Citation: Nordin S (2005) Sustainable Super-Sprinkle: Powdered Local Foods. PLoS Med 2(7): e188. https://doi.org/10.1371/journal.pmed.0020188
Published: July 26, 2005
Copyright: © 2005 Stacia Nordin. This is an open-access article distributed under the terms of the Creative Commons Attribution License, which permits unrestricted use, distribution, and reproduction in any medium, provided the original work is properly cited.
Competing interests: The author has declared that no competing interests exist.
I appreciate Zlotkin and colleagues' years of work on the Sprinkle product, and it sounds like the product is much improved from the pill form of micronutrient treatments . I'm not at all opposed to Sprinkle-type products or other nutrient pills for treatment (or in other special situations), but as ten years of international work experience on food and nutrition security issues has shown me, few programmes are supporting local solutions to problems. Once again, a message is being sent that nutrition comes from a pill or packet, made by a foreigner, and requires money.
In the case of Sprinkles, the product could support local solutions by including a message on each sachet about the importance of eating a wide variety of local foods—or a picture of local fruits, vegetables, and legumes. Instead of just sprinkling a packet onto a bulky carbohydrate food, use the Sprinkles as treatment along with instruction about planting and eating less of that bulky carbohydrate in the first place. Even better would be to take all that research, time, energy, and money to teach people (or local manufacturers) how to make their own Sprinkles from local nuts, fruits, greens, oilseeds, insects, fish, and the like.
The results could be just as immediate and dramatic, but with an impact that could last for generations to come. The organisations that support this type of permanent intervention could be mentioned during every teaching session along with big banners and flyers that announce them as the inventors and/or supporters. Just imagine a nice sprinkle powder that everyone can have on hand to improve their own nutrition without relying on a packet from an outside source that is manufactured with machines and jetted in with thousands of litres of petrol (or trucked across the country, if it is made in country).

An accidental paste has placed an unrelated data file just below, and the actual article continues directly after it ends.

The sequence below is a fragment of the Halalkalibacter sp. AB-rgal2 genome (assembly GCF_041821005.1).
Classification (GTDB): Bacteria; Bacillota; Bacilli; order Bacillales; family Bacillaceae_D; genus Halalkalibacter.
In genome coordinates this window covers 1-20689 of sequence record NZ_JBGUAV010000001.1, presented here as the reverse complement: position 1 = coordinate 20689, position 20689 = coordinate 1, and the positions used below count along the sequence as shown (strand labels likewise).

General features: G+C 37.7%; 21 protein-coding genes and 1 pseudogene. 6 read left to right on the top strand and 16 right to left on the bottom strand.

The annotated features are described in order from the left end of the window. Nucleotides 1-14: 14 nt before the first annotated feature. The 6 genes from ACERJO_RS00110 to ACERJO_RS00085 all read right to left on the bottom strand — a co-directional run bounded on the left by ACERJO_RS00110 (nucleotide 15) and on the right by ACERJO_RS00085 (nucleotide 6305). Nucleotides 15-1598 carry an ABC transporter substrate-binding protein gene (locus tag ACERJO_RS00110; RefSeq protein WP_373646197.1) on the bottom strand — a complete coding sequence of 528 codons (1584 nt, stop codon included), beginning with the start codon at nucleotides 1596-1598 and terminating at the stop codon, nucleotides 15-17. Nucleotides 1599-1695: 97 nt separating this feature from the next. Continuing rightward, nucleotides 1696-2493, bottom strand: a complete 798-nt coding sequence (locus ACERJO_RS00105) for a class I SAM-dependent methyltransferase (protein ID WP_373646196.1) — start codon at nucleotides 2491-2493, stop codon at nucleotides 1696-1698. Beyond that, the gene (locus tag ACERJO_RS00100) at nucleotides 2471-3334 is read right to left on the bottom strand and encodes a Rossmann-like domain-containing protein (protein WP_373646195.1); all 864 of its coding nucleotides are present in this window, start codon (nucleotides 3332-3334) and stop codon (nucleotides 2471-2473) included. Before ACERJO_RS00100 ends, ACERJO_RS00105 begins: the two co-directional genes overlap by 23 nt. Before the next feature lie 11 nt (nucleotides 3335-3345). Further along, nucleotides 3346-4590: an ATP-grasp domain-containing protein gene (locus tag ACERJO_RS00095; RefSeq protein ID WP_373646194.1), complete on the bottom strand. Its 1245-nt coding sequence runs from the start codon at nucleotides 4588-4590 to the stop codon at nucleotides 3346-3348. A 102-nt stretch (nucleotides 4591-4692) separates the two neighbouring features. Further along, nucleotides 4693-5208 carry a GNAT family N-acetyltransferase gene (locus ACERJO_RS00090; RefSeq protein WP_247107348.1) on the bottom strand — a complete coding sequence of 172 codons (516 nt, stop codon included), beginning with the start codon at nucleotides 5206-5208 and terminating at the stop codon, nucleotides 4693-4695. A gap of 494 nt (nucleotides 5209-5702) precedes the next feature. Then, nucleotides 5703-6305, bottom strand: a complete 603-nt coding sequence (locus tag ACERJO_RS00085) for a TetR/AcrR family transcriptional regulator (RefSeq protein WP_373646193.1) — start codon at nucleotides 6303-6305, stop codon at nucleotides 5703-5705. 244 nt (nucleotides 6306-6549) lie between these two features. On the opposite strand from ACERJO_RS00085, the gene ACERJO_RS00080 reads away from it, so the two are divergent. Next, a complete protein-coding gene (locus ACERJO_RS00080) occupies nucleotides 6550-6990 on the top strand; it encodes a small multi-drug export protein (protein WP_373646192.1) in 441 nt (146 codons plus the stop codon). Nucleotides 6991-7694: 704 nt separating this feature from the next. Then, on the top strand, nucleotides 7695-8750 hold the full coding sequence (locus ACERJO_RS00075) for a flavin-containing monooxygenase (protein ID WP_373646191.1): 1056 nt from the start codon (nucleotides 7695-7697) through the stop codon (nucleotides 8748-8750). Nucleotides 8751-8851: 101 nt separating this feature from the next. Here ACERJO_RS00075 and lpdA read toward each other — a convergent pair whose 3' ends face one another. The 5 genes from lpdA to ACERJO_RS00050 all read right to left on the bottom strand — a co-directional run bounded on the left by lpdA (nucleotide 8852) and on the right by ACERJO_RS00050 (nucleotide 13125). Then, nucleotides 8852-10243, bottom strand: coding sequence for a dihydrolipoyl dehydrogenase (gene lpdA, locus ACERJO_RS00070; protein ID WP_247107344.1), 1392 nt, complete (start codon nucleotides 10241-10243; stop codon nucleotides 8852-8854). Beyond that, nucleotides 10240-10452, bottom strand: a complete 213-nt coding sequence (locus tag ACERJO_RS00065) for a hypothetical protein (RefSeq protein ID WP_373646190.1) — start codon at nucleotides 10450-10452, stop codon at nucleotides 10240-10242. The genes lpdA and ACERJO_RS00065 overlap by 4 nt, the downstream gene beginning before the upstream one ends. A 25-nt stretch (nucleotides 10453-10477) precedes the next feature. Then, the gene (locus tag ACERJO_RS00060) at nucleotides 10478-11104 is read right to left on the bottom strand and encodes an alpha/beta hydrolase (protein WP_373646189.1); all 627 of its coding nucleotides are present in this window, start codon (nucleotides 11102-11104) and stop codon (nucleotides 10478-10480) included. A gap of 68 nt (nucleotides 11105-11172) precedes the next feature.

I'm sure that pre-packaged, imported products have their place in wars, tsunamis, a few cities, and other disasters, but for the majority of the 750 million children in the developing world, their own indigenous foods would have just as much effect, with a longer-term impact on the society's nutritional health.
I saw Zlotkin's presentation on Sprinkles at the International Congress of Dietetics conference in Chicago, Illinois, in 2004, and he did include a sentence about diversifying diets as part of the whole project, but it was strongly overshadowed by discussion of bringing in external resources and experts. When I asked him about using the same resources that went into developing, manufacturing, and transporting Sprinkles to create a local sprinkle product with an emphasis on local diversified diets, he immediately responded that it wouldn't work.
How do we know, if no one really puts the effort into it at the level that products like Sprinkles get?
I've posted this message to several food and nutrition listservs and magazines, and I am now beginning to learn of some small projects working towards local sprinkle products. Zlotkin and team could assist these projects to research the work and scale it up to other countries with other local foods.